Moules Frites with Garlic Aoili
I steamed my mussels in Hoegaarten, a white wheat beer, but the steaming liquid variations are endless. White wine, Absinthe, Beer, Stock…. so feel free to switch it up for a change in pace.
The mussel recipe is enough for one. Double the mussels, beer, cream and Dijon mustard for two.
1 clove garlic
1/4 tsp salt
1 tsp Dijon mustard
1 egg yolk, room temperature
1 cup canola, plus more for frying
2 tsp fresh lemon juice
5-6 russet potatoes, cut into 1/4” thick sticks
1lb mussels, scrubbed and de-bearded
1 leek, sliced thin (light green and white parts only)
2 tbsp butter
1 cup wheat beer
1/3 cup heavy cream
1 tsp Dijon mustard
Add the salt and garlic to a mortar and, using your pestle, grind them together until a garlic paste forms.
In a bowl, add the Dijon, egg yolk and garlic paste. Whisk until combined. Whisking constantly (put a towel under the bowl to keep it from wobbling around), add the oil in a slow steady stream until it starts to emulsify and thicken. Whisk in the lemon juice. Set aside.
In a 6qt (or larger) pot over medium-high heat, pour canola oil to a depth of 2”. When oil reads 375 on a deep-fry thermometer, add potatoes and cook until tender, about 8 minutes. Using a slotted spoon, transfer fries to a wire rack to cool. Increase oil temperature to 385. Working in batches, add fries to oil and cook until golden brown and crisp. 4-5 minutes. Return fries to rack and season with salt.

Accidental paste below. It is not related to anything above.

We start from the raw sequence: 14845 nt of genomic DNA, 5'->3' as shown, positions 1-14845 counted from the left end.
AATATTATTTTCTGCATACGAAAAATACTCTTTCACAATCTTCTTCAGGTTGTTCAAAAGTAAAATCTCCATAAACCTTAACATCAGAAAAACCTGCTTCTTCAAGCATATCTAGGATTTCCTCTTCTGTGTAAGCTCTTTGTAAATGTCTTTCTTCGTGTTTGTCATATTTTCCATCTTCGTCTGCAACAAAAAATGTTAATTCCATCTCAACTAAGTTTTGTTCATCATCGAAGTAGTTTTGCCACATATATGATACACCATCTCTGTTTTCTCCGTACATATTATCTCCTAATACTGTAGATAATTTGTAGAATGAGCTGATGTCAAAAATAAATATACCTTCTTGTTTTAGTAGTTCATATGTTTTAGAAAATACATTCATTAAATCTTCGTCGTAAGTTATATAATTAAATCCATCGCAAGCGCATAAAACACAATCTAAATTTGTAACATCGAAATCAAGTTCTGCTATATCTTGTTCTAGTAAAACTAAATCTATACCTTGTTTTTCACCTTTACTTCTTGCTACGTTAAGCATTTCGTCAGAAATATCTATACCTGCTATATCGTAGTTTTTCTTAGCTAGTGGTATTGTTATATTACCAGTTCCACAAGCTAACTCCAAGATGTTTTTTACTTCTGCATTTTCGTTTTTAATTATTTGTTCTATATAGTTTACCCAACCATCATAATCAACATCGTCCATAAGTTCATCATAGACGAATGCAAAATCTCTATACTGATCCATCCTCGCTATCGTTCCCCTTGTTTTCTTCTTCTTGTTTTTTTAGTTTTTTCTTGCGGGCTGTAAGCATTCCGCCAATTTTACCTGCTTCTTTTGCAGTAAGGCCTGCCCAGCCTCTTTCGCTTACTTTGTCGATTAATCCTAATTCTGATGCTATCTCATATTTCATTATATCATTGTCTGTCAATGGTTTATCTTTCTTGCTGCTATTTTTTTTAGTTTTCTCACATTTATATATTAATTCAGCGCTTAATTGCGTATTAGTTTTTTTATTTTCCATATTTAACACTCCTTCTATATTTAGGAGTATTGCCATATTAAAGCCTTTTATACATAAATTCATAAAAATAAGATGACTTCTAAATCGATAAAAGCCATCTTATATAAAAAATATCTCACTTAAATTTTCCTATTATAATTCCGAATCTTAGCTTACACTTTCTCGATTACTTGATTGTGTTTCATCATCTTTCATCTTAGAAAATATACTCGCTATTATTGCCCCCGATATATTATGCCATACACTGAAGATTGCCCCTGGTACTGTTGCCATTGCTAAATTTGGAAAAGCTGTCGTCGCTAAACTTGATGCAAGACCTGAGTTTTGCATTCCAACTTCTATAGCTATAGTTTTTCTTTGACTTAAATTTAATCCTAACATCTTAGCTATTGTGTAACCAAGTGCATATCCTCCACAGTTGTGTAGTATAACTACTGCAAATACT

If your fries are a little too greasy, which can happen if your oil isn’t hot enough, put them in a preheated 400 oven for 10 minutes.
In a large pot over medium heat, add the butter. Once melted and bubbling, add the sliced leeks and cook until tender and soft, 5 minutes. Pour in the beer and bring to a boil. Once boiling, add the mussels, turn the heat down to a simmer, and cover. Cook until mussels have opened, 5 -6 minutes. Any mussels that have no opened after 5-6 minutes should be discarded. Transfer mussels to a bowl with a slotted spoon and set aside. Remove pot from heat and add cream, a little at a time, whisking it into the mussel broth. Whisk in Dijon and add mussels back to pot.
Serve mussels with frites and aioli. And be sure to have an extra bowl around for discarded shells.
I also needed to make mention, once again, about the pie we got from Hall’s Apple Market at the Ottawa Farmers Market on Sunday. It was one of the most delicious pies I’ve had in a long time. It boasts a tender, flaky crust and is filled to the brim with beautifully sweet and tangy wild blueberries. It goes without saying that I will be back, perhaps multiple times, over the summer.